"I overran yesterday," says Datuk Faris Yahaya, the youthful looking, newly installed Group CEO for Orangebeam Berhad.
By overran, the 50-year-old who holds a finance and accounting background was referring to the overexertion running the evening before at the Putrajaya Lake. A fitness fanatic, Faris is known to leave his car at home and run to his office in the mornings.
He was highly animated during the interview at Astro AWANI, bubbling with energy as he outlines his aspirations to disrupt the construction industry through Orangebeam, formerly known as Perdana Builders Berhad.
The positive side of this energy is to be channeled into running the organisation
As he adjusted himself in his seat facing the lights and camera, Faris shares his enthusiasm toward running and how it all started in 2009, gradually entering marathons and later picking up cycling and swimming along the way. These days, clocking in close to 50km a week of running, Faris believes that it’s very important to keep ‘moving’.
“I do not like to sit still. Running gives me time to do my thinking and planning, and I find that my mind is clearer when I’m running, and it helps especially when I’m trying to solve a problem.
“People tell me I am full of energy, and whenever I am in that element, it shows. So what better way to channel this energy into something productive. This excess energy that I have, will burn when I’m running and all.
“But the positive side of this energy is to be channeled into running the organisation, and reflecting that, onto my colleagues. So they can basically feel the energy being dispensed by their group CEO. I hope that this energy of mine is a positive energy so that they themselves are energised by this,” says Faris with a smile.
The endorphins rush he gets from running would no doubt spur his staff of 380 people into fulfilling his newfound vision.
After being appointed as group CEO in August 2018, Faris has made a bold decision to rename and reposition the 30-year-old, well-established company that has delivered over RM13 billion worth of projects.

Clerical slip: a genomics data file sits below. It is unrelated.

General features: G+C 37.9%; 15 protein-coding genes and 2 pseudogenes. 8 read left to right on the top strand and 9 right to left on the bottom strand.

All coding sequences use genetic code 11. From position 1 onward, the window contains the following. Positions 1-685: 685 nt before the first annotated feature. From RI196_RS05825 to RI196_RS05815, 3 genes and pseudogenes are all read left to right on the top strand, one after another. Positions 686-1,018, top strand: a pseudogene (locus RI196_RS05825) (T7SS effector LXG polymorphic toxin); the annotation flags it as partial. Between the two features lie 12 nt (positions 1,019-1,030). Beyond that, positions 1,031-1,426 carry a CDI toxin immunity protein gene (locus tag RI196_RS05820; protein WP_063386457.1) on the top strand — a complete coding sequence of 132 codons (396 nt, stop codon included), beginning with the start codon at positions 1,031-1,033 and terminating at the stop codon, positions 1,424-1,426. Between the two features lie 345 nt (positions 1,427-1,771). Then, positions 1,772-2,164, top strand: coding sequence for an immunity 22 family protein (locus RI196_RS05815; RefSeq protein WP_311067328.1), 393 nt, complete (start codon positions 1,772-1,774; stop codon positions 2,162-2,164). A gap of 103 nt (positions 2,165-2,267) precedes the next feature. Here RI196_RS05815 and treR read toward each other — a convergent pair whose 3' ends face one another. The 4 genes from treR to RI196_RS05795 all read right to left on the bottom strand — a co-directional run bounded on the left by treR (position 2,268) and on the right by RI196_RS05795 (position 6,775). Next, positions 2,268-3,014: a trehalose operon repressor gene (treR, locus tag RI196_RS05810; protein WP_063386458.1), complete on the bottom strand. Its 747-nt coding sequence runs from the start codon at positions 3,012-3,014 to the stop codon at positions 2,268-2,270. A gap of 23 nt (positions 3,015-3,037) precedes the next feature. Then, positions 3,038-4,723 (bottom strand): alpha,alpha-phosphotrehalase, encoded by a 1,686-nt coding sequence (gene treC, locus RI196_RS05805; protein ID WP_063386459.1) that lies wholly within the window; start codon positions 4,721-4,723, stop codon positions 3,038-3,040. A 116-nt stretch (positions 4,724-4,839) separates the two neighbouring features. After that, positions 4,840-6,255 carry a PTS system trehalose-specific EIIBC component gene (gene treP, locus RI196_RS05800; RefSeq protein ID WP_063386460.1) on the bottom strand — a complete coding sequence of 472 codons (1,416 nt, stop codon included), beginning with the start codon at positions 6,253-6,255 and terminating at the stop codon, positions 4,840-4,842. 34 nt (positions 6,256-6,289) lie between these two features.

“Some people has told me, Orangebeam sounds so hipster, sounds like a dotcom company. So I took the opportunity to tell them, Orangebeam is a combination of two words, it’s orange and beam."
“Orange is a colour of the future, a colour that reflects innovation, that reflects boldness and it epitomises our intention to disrupt."
Orange is a colour of the future, a colour that reflects innovation
“Beam! It’s a fundamental structure than withstands the force and the weight, and it distributes these force and weight horizontally into vertical forces. It’s a combination of two-words which I thought was apt and the right description that reflects our intent in moving forward,” says Faris.
The idea of repositioning the company, according to Faris, is due to his believe that it is time that the brick and mortar construction industry evolve to be more digitised. His vision is to disrupt the industry.
“There was a report by McKinsey back in 2015/2016, saying that the construction industry is the second least digitised in the whole world. As you can see now, there has been some infusion of technology. For example, the Industrialised Building System (IBS). So, this is the right time for a change."
“We have a bold blueprint, we want to disrupt and develop the future, combining with Orangebeam’s sector expertise, we want to be able to offer highly specialised and technical projects and services.
“It also means, disrupting intentionally to give impact to the three things: human, economy and environment. We want to make sure we leverage the existing strength and attributes that we have,” says Faris.